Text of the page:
BY: PHILIPPE DE JOCAS
Feeling tired? You’re not alone. In the United States alone, more than 50 million adults claim to have some kind of sleep disorder that prevents them from getting their requisite forty winks each night. Terrifyingly, 37 per cent of all Americans have reported falling asleep at the wheel. In a busy, increasingly cluttered world where work and social life blend together, finding a quiet time to sleep, and sleep well, is growing increasingly difficult.
According to the American National Institute of Health, most adult men and women require anywhere between 6.4 and 7.5 hours of sleep per night – taking all that together, we’ll spend about 26 years of our life asleep. Don’t think that you can power through your days with a jolt of espresso either: sleep provides many useful functions, clearing the brain from harmful chemicals that build up over the day. We dream, which most sleep scientists belive provides an opportunity for the brain to sort out old memories and categorize new information. But what if you’re too busy for sleep? Paleoanthropologists, individuals who study the lives of ancient humans, propose a radical new sleep cycle that hearkens back to the earliest days of our ancestors.
As you might have surmised, many of our predecessors didn’t enjoy the comforts of posturepedic mattresses or memory foam. Our medieval forebears probably enjoyed a paltry few hours of sleep on straw or sacks before rising before dawn to toil in the fields. Even their straitened sleep cycles seem like the lap of luxury when compared to some of their ancestors. Past ten thousand years ago, our ancestors lived quite differently than our pampered existences.
In the days when our ancestors lived communally in caves and trees, scientists hypothesize that a full 8-hour snooze was a luxury that few could afford. Sleep scientists refer to our modern-day “normal” sleep cycle as “monophasic,” one long, uninterrupted session. Our distant ancestors, on the other hand, forever watchful for predators like leopards that might drag them away in the middle of the night, probably adopted “polyphasic” sleep patterns: taking quick catnaps throughout the day to stay restful. On the other hand, anyone who’s taken a long car nap can attest to the fact that long sleeps when we don’t usually take them leave us feeling crummy for the rest of the day. Why stretch that sensation out?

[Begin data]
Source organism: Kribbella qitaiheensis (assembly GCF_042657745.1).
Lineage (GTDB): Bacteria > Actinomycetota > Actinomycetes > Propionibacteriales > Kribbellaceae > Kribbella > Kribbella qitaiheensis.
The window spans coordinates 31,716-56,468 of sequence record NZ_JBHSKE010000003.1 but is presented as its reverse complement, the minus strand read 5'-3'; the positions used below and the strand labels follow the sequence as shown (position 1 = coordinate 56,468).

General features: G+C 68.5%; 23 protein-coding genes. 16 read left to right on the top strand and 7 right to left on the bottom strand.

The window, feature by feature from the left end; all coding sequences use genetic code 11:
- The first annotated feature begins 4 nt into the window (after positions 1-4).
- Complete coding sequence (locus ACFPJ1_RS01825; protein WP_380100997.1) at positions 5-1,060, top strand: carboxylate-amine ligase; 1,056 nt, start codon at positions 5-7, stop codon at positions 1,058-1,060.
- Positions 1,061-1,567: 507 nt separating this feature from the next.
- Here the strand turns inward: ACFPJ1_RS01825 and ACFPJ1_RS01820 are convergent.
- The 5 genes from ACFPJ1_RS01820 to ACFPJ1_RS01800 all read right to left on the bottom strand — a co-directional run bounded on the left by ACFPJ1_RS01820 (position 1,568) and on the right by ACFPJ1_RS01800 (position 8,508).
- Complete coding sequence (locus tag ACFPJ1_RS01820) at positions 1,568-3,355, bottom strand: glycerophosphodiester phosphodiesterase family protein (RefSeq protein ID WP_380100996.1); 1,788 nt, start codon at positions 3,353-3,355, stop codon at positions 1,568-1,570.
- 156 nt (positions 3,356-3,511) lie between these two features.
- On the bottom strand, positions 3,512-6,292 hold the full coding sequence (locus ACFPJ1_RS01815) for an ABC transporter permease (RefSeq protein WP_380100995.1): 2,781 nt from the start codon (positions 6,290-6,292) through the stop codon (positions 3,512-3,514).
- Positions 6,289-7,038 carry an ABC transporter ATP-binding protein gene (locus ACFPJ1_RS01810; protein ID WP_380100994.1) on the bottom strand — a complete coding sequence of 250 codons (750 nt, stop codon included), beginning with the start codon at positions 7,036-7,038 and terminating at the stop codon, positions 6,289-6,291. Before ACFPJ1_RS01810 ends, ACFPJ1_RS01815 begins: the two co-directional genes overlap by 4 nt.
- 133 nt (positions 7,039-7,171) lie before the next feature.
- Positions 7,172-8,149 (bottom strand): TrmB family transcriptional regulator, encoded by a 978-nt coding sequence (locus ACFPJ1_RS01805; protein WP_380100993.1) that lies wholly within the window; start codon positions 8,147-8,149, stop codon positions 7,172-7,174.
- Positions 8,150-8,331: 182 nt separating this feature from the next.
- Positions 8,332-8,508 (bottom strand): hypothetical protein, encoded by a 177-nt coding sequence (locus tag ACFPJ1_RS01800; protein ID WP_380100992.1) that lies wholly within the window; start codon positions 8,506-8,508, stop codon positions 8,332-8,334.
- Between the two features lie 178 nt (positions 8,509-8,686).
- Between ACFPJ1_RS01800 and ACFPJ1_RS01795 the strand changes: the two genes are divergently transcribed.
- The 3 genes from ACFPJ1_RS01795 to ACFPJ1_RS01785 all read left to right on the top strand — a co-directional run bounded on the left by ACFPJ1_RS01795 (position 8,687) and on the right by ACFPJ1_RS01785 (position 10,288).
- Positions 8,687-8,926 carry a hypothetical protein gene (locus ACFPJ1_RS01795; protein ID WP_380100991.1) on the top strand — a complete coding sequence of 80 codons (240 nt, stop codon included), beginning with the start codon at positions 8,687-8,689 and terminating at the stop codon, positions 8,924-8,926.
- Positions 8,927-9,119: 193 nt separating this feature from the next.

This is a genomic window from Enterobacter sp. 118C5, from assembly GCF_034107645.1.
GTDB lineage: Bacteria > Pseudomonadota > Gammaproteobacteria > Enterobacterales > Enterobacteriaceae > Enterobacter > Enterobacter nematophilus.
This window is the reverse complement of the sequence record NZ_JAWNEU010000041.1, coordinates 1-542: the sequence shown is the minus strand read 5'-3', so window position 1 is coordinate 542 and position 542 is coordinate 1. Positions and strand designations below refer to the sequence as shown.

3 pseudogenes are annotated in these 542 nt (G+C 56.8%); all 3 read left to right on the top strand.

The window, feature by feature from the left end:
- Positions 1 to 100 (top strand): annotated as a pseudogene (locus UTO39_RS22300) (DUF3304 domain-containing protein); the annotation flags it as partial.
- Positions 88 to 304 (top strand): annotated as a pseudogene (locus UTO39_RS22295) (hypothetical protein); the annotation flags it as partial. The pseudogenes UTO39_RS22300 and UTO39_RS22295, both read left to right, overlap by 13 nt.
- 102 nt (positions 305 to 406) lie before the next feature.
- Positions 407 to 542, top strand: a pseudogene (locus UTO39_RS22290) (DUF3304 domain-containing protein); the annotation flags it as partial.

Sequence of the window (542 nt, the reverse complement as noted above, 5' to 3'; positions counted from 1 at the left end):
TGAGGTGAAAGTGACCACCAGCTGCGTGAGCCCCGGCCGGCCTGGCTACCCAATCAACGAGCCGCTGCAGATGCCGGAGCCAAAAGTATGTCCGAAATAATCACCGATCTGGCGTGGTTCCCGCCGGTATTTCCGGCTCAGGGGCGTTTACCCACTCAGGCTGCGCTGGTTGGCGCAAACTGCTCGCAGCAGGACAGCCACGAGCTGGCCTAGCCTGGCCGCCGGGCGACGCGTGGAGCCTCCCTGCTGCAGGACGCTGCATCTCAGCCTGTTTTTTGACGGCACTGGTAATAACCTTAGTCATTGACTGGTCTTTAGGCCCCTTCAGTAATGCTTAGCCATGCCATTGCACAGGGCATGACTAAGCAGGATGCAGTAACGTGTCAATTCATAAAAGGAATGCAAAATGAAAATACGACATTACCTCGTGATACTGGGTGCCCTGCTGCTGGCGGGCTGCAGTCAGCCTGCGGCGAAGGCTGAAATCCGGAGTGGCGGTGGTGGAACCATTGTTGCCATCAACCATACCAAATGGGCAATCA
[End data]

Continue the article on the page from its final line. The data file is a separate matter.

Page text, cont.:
As we sleep, our brain passes through several distinct stages of sleep – light sleep, deep sleep, and REM sleep, the stage where we start dreaming. Polyphasiac sleep attempts to reorganize the sleep cycle in such a way as to have us experience all three of these phases in distinct breaks from each other, rather than as a single continuum. Sleeping for a few hours, waking up, and returning to sleep, if properly managed, can allow you to seamlessly stay energized and restful. By compressing these patterns into hour-long breaks between waking activity, dedicated polyphasiacs can, with some practice and lifestyle adjustments, get by on only an hour or two of sleep.
According to Big Think, there are a couple ways you can do it. The first schedule revolves around taking 6 30-minute naps throughout the day, specifically at 2 p.m., 6 p.m., 10 p.m, 2 a.m., 6 a.m., and 10 a.m. If you can sneak away from work a couple times during the day, then this might be for you. The second schedule requires the sleeper to take a three hour nap, which takes place between 1 a.m. and 4 a.m. Then, three 20-minute naps throughout the day at 9 a.m., 2 p.m., and 9 p.m. The second schedule allows you to get a little bit more sleep time in and might be easier to adapt to at first.
Adapting to a polyphasiac sleep pattern isn’t quite as easy as it seems, though. It’s a rigid schedule that must be adhered to in order to reap the benefits of a low-sleep lifestyle. If you’re into bar crawling late at night or going to three a.m. raves, it’s definitely not the lifestyle for you. If, on the other hand, you’re looking for a way to maximize your productivity, then give polyphasiac sleep a try. If nothing else, you’ll be safe from any leopard attacks.